RFT staff writer Aimee Levitt and her cat, Bess, continue their culinary adventure.
Not many other people, I've found, cook for their cats. When you meet another cat-chef and they claim to have success, you tend to pay attention.
So it was with a lawyer I met at a concert a few weeks ago. During intermission, we were making small talk with some other people about our jobs and I mentioned that I cooked for my cat. (I also mentioned that I wrote features and news stories, too, but I guess after you've had a few drinks, that's far less interesting.)
"Omigod!" she said. "I cooked for my cat, too!"
"Really?" I asked, delighted.
An honest-to-God miracle, after the jump...
"Yes! I had this cat and his back legs were collapsed. I'd make him pancakes and he'd walk across the kitchen to eat them, and then he was totally cured."
"Wow!" I said. This sounded almost magical. "Did you have a special recipe?"
"No," she said, "just Aunt Jemima."
I resolved to try it as soon as possible. Yes, it could be that this cat was just weird, but who was I to deny the power of anything that made the crippled walk once more?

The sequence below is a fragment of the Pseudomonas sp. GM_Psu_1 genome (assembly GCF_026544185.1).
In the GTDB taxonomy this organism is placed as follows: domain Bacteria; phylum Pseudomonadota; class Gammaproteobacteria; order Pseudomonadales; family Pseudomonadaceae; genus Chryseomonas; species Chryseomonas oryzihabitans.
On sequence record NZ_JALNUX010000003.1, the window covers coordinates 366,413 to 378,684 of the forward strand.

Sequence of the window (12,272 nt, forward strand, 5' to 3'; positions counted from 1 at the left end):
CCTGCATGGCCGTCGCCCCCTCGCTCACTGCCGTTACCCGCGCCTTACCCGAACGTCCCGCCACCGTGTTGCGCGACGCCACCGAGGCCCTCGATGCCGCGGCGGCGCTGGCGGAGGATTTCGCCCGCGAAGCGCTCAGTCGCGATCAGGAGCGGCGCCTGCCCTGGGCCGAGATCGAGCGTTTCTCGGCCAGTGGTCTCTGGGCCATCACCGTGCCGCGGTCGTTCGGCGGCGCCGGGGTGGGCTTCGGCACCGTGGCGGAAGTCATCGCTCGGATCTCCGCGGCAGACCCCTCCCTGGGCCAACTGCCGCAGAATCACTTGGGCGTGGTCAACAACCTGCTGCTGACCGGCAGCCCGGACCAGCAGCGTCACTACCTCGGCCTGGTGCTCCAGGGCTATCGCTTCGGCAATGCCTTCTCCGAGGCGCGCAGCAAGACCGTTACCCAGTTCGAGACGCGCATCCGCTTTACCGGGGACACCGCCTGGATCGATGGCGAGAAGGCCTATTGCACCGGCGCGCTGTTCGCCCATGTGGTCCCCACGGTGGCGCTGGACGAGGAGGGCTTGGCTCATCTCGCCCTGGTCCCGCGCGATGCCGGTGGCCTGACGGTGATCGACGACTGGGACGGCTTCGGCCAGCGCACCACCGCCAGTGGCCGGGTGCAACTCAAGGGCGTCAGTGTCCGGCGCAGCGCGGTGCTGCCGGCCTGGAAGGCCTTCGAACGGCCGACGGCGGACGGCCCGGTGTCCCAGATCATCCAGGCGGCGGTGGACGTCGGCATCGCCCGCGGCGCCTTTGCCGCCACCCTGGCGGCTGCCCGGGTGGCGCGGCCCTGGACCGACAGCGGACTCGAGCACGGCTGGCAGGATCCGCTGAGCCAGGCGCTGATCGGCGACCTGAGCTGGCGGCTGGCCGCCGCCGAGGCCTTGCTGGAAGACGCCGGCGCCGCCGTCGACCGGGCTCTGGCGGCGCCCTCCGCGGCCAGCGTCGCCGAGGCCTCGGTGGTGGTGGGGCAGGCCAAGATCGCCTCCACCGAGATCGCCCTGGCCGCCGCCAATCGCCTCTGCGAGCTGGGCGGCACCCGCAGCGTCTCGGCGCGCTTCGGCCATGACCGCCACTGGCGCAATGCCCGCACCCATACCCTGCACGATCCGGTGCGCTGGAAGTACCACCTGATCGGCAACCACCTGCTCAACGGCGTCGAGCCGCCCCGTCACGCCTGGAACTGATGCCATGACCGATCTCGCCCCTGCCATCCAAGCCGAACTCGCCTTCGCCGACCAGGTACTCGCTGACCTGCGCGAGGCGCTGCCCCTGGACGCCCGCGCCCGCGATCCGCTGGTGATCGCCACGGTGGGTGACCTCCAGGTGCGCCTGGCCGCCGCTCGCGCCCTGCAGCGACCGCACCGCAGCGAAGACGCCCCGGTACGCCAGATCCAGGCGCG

As it happened, last time I was home, my mother had presented me with a can of Batter Blaster, which seemed equally miraculous. What looked like a can of whipped cream actually contained ready-made pancake batter. You just squirted it out onto the griddle and voila! And it wasn't even toxic. It was organic! By all reports (including my mother's), the pancakes weren't bad. It wasn't Aunt Jemima, but, I reasoned, why not compound the miracles?
And so I pulled the griddle out of its usual hiding place, melted some butter and tentatively squirted - it really was more of a squirt than a blast - two puddles of batter. Gradually they hardened into two delicate, lacy pancakes. (I'd been a bit stingy with the blasting.)
"Bess, you have to come see!" I cried. "This is amazing!" I heard a thud, which meant Bess had jumped off her favorite windowsill and was ambling into the kitchen to investigate.
I tore one pancake into tiny pieces and carefully placed them in Bess' bowl. I put the other on a saucer. Bess and I sat and stared at our pancakes in awe.
"Well?" I said. She looked up at me, as if to say, Go ahead, my official taster. "Okay," I said. Tentatively, I took a bite. It was light and sweet, with a slight hint of maple flavoring. "It's good!" I said.
But Bess has greater respect for the miracles and mysteries of food science than I do and preferred to admire her pancake from afar.
Home Cooking: 2 (?), Purina: 6, Starbucks: 0
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